The Best Films of 2018 (Rhys's List)
Well here it is, my top 10 films of 2018. This has been one of the hardest lists for me to whittle down as there were so many great films this year, which is certainly a good kind of problem to have, I’m just sad that more couldn’t be included.
Just because I can’t help but at least recognize these films in some way, here are my honorable mentions:
You Were Never Really Here - Lynne Ramsay
Mission: Impossible - Fallout - Christopher McQuarrie
Sorry to Bother You - Boots Riley
Black Panther - Ryan Coogler
Suspiria - Luca Guadagnino
Also, here are some notable films that I couldn’t get around to seeing, but I feel would have had a good chance at making the list:
Free Solo -Jimmy Chin
The Favourite - Yorgos Lanthimos
If Beale Street Could Talk -Barry Jenkins
Roma - Alfonso Cuaron
They Shall Not Grow Old - Peter Jackson
10. Halloween (2018)
Director: David Gordon Green
Halloween 2018 is a remarkable return to form. David Gordon Green and all of the people that helped him bring this vision to life really seemed to have their fingers on the pulse of what makes Halloween great. If you even remotely enjoyed the first film and dig the slasher genre, this is a must-see.
Director: Coralie Fargeat
Though this film technically came out in 2017, it wasn’t released in the United States until February of 2018, so I will give it its due this year. Revenge is a pulpy, tense and action-heavy thriller featuring an empowering performance by Matilda Lutz. The plot is simple: a girl gets revenge on three sexually abusive, murderous men, but the way the story unfolds is unlike any action film I’ve seen. It’s a frenetic fever-dream that never has a dull moment.
Director: Spike Lee
Spike Lee brings biting social commentary and humor to a more-or-less true story. What’s great about BlacKkKlansman, though, is how Lee uses dark humor as a teaching tool whilst also keeping me entertained. The ending especially cuts to the heart of what is still happening in the world today when it comes to race relations, and assures that what transpired in the film isn’t simply a relic of the past.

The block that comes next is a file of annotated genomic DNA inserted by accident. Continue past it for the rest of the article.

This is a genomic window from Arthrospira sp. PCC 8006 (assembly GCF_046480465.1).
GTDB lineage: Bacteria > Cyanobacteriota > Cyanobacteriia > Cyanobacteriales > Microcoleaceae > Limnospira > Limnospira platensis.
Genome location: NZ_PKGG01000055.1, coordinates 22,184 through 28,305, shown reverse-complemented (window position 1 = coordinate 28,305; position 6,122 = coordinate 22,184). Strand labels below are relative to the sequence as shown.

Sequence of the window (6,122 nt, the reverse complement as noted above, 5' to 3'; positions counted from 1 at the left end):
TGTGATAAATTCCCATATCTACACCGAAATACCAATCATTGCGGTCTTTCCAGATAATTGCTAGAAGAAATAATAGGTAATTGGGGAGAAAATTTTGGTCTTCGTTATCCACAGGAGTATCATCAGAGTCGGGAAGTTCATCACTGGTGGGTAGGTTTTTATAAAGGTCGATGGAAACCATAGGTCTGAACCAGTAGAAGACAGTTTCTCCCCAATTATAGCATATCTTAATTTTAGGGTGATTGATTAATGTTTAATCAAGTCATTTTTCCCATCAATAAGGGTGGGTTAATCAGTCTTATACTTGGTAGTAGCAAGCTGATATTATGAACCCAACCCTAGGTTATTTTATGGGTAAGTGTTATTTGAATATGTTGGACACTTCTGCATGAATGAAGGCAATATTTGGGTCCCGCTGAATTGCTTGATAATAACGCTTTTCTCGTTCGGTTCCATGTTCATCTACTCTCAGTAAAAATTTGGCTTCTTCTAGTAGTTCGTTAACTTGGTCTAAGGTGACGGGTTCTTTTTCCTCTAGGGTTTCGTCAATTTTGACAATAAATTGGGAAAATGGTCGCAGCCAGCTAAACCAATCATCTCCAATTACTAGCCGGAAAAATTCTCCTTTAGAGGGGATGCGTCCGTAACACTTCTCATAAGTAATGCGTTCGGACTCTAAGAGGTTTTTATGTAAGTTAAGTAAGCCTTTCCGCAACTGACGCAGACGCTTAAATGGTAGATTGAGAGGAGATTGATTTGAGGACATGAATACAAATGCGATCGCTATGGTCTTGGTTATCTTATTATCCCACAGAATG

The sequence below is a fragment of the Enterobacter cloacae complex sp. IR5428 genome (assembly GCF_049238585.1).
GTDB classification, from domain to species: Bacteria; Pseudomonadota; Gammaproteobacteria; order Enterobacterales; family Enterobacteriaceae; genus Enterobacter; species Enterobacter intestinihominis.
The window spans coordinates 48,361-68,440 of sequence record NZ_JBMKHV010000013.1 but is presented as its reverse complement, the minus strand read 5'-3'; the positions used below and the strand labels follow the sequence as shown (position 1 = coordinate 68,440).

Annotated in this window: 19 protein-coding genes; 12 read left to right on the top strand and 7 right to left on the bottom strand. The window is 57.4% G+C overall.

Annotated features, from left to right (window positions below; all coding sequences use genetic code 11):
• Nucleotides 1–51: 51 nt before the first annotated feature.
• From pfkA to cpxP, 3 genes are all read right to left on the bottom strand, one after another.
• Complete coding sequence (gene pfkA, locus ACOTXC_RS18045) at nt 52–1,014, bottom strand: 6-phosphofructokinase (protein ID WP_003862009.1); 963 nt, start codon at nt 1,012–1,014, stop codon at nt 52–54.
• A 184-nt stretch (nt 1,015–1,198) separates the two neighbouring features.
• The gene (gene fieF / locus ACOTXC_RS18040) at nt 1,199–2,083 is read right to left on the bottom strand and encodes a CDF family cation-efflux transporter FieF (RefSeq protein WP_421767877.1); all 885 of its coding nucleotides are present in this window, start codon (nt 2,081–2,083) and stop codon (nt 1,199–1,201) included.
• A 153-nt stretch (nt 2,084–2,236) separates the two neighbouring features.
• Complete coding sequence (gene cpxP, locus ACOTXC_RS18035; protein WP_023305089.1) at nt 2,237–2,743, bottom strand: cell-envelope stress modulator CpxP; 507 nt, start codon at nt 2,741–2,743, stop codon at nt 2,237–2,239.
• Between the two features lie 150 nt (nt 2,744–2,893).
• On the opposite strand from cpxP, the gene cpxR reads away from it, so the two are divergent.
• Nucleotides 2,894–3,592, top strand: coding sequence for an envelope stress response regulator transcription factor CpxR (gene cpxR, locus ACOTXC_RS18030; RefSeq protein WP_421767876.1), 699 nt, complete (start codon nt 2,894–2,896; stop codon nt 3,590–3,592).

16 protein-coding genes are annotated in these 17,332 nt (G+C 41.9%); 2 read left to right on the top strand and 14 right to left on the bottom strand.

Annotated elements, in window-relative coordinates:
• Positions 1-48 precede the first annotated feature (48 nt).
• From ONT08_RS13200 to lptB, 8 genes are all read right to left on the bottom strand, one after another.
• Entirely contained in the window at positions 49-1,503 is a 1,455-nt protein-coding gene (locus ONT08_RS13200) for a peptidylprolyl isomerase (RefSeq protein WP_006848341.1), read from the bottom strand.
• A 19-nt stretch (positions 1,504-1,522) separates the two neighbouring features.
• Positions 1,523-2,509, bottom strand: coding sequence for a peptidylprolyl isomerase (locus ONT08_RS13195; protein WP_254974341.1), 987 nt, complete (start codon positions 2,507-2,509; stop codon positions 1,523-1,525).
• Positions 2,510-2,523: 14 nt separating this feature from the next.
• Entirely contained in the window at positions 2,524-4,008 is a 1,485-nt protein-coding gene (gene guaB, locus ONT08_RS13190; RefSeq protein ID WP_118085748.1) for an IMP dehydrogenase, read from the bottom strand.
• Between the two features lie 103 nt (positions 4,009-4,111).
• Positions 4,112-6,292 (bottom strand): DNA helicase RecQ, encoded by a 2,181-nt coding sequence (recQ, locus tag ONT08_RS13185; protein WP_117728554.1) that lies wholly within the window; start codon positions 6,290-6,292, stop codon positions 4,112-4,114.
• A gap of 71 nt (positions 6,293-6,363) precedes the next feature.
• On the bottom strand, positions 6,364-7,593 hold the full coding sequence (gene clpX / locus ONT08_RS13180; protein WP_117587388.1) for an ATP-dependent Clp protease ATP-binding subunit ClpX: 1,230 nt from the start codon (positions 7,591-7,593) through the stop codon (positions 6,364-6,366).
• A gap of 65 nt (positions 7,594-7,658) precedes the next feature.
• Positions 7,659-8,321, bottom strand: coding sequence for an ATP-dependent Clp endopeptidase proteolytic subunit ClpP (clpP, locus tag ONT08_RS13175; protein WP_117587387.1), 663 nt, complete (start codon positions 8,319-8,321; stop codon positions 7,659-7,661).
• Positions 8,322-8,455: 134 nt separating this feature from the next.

Director: Ari Aster
Hereditary is the horror genre firing on all cylinders. It presents an interesting setting, with slightly off-kilter characters, but not off-kilter enough to be completely un-relatable. Then a sinister element is added and the tension and horror ratchets up to a fever pitch, that for once, does not disappoint. Also, Toni Collette should win awards.
6. Eighth Grade
Director: Bo Burnham
Bo Burnham stunned everyone this year with his sincere, and accurate-to-a-tee depiction of the late middle school/early high school years. I was never a young woman like Kayla (Elsie Fisher) was in Eighth Grade, but everything she went through here was so painfully relate-able and cut to the core of why that time in everyone’s lives is so achingly awkward and ultimately transformative.
5. Avengers: Infinity War
Directors: The Russo Brothers
Overall, Avengers: Infinity War, while an incomplete story, is an altogether satisfying one that knows exactly how to handle all of its characters. It’s truly amazing that the Russo brothers were able to give so many characters the service they deserve, introduce a new villain who can arguably be viewed as the protagonist, and bring all of these disparate, moving pieces together into a package that is both stirring and epic in all of the right ways. While there are times where you can see the machinery behind the facade, Infinity War is nonetheless one of the most impressive cinematic achievements in recent memory.
4. Spider-man: Into the Spider-Verse
Directors: Bob Persichetti, Peter Ramsey and Rodney Rothman
What a ride. I knew Spider-man: Into the Spider-verse had the chance to be something special, but somewhere in the back of my mind I doubted its ability to fully deliver. Well, I’ve never been happier to be slightly wrong. This film is a masterpiece and a stunning accomplishment on many levels.
Director: Alex Garland
Annihilation tackles heady topics in one of the most compelling science fiction genre exercises I’ve seen in the past few years. Natalie Portman’s performances is spot-on as a scientist throwing herself down a self-destructive path.
Director: Panos Cosmatos
Mandy is a film that is uncompromising, and one of the few movies out there where you can really tell that its director was given full freedom to make the film he wanted to make.
1. The Ballad of Buster Scruggs
Directors: The Coen Brothers
It’s so hard to tell one great story, but to tell six, and to have them all be near-perfect, well, that’s a hat trick that you don’t see very often. The Ballad of Buster Scruggs is a masterclass in storytelling and my favorite film of the year.